• Compared with the prior art only providing one single kind of tactile feedback without a tactile feedback adjusting function, the present invention adopts the design that the sleeve could rotate relative to the base for performing the tactile feedback adjustment operation of the keyswitch to generate the inventive effect that the user could switch the keyswitch to provide a desired tactile feedback, so as to greatly improve flexibility and convenience of the mechanical keyswitch structure in use.
  • Those skilled in the art will readily observe that numerous modifications and alterations of the device and method may be made while retaining the teachings of the invention. Accordingly, the above disclosure should be construed as limited only by the metes and bounds of the appended claims.

Claims (44)

What is claimed is:
1. A keyswitch comprising:
a base having a pillar extending along a Z-axis, the Z-axis, an X-axis and a Y-axis being perpendicular to each other;
a cap having a first rib and a limiting arm, the first rib protruding toward the base along the Z-axis, the limiting arm protruding toward the base along the Z-axis and being movably connected to the base, so as to make the cap movable upward and downward between a high position and a low position along the Z-axis;
a sleeve rotatably sleeving the pillar, the sleeve being located under the cap and having a first top surface, a second top surface, and an outer annular surface formed thereon, the first top surface being higher than the second top surface along the Z-axis, the outer annular surface having a convex portion and a concave portion;
an elastic member abutting against the sleeve and the base for driving the sleeve to move away from the base; and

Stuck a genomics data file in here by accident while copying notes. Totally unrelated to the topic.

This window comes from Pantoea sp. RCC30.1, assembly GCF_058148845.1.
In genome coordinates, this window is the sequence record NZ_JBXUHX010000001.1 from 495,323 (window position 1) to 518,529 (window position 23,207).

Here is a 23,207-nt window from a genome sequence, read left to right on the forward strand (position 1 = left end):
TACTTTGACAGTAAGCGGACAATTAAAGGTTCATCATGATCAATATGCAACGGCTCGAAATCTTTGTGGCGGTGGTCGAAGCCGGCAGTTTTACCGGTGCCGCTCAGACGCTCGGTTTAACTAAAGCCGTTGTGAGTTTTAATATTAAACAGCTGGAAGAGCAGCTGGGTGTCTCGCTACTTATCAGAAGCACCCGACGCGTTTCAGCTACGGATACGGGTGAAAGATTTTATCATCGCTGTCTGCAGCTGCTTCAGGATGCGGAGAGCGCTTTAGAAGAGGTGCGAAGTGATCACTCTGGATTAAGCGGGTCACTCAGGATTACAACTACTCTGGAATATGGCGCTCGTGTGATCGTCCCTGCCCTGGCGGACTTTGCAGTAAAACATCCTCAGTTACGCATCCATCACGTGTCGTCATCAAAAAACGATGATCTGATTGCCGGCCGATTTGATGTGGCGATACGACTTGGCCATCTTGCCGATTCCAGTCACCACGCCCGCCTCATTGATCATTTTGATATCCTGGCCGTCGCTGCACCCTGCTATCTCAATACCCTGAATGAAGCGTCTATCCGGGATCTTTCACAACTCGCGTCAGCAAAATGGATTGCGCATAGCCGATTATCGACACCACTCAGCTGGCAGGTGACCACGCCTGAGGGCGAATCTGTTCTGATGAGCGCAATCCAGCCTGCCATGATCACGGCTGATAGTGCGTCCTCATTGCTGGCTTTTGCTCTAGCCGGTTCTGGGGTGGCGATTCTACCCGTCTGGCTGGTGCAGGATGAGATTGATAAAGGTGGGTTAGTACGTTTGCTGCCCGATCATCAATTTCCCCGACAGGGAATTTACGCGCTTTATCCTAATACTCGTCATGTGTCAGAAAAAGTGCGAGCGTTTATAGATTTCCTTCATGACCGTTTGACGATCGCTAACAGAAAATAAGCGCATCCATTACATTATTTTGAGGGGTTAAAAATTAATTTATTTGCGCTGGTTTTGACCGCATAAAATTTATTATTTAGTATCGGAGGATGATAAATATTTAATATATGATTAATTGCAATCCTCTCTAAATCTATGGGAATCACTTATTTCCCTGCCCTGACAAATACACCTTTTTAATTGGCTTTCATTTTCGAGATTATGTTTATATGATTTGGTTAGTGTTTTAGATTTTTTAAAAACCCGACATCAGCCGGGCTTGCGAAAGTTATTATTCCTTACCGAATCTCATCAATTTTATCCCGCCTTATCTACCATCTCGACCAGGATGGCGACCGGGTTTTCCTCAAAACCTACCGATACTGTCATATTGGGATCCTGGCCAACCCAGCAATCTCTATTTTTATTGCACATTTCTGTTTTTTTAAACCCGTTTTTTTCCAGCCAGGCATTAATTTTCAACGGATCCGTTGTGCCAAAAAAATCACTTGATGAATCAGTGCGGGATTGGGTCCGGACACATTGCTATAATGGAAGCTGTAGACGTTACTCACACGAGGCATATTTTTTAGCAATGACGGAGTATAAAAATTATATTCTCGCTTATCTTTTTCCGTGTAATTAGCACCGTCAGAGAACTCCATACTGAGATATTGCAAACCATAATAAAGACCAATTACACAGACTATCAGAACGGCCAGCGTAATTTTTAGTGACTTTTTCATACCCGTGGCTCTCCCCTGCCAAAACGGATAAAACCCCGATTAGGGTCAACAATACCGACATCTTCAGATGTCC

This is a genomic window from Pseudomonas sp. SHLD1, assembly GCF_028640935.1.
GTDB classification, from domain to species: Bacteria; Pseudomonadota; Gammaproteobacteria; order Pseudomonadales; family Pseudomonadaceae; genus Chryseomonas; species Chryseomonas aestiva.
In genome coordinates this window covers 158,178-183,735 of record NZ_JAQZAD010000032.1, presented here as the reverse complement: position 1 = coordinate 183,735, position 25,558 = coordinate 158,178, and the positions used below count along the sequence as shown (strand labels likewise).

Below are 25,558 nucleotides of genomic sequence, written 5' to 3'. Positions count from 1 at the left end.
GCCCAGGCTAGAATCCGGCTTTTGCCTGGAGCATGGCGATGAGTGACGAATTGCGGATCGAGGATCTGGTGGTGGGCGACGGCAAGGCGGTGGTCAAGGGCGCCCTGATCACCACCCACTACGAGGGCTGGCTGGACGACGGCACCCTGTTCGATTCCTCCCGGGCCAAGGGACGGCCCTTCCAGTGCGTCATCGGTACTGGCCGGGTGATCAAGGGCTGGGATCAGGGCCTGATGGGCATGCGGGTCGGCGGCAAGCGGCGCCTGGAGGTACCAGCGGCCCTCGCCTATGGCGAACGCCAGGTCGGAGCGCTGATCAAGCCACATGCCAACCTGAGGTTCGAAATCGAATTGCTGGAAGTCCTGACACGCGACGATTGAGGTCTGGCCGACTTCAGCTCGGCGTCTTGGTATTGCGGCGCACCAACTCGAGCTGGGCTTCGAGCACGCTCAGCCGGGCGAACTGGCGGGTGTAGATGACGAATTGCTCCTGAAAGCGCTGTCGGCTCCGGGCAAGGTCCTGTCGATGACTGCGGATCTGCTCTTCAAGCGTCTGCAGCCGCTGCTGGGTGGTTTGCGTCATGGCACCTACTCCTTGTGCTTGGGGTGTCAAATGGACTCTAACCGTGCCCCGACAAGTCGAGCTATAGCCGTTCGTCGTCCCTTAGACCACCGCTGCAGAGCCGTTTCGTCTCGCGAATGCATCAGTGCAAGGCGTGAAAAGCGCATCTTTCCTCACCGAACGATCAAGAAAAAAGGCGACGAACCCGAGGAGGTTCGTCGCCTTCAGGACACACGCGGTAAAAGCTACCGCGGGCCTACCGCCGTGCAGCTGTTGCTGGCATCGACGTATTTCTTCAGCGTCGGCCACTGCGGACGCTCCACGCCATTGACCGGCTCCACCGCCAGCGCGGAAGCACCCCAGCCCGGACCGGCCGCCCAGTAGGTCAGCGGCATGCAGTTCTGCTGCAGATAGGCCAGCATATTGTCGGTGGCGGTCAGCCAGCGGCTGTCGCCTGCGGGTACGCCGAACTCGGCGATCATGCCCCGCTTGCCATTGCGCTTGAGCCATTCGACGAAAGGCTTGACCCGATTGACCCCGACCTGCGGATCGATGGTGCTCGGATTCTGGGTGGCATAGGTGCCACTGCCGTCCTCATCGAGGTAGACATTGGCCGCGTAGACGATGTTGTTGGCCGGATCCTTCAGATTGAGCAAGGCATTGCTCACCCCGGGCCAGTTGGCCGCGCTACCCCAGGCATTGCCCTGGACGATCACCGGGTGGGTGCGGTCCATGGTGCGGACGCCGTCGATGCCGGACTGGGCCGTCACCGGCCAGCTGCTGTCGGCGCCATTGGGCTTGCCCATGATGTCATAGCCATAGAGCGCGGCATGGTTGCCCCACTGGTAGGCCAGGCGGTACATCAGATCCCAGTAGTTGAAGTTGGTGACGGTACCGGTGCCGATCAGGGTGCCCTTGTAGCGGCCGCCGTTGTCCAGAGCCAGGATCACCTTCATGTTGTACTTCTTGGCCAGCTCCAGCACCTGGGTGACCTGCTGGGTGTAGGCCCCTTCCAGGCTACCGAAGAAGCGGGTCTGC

a resilient arm adjacent to the pillar, corresponding to the rotation of the sleeve on the pillar around the Z-axis, the resilient arm selectively abutting against a first position or a second position on the convex portion to have a first amount of deformation when the cap is located at the high position, the resilient arm abutting against the concave portion to have a second amount of deformation when the cap is located at the low position, the first amount of deformation being different from the second amount of deformation;
wherein when the resilient arm abuts against the first position, the first rib abuts against the first top surface to make the sleeve prepress the elastic member at a first length for generating a first preload, and when the cap moves downward along the Z-axis to move the sleeve downward, the resilient arm moves from the first position to the concave portion;
when the resilient arm abuts against the second position, the first rib abuts against the second top surface to make the sleeve prepress the elastic member at a second length for generating a second preload, the first length is larger than the second length to make the first preload smaller than the second preload, and when the cap moves downward along the Z-axis to move the sleeve downward, the resilient arm moves from the second position to the concave portion;
when the cap is released, the elastic member drives the sleeve to move to the high position along the Z-axis relative to the pillar, so as to make the resilient arm back to abut against the first position or the second position on the convex portion.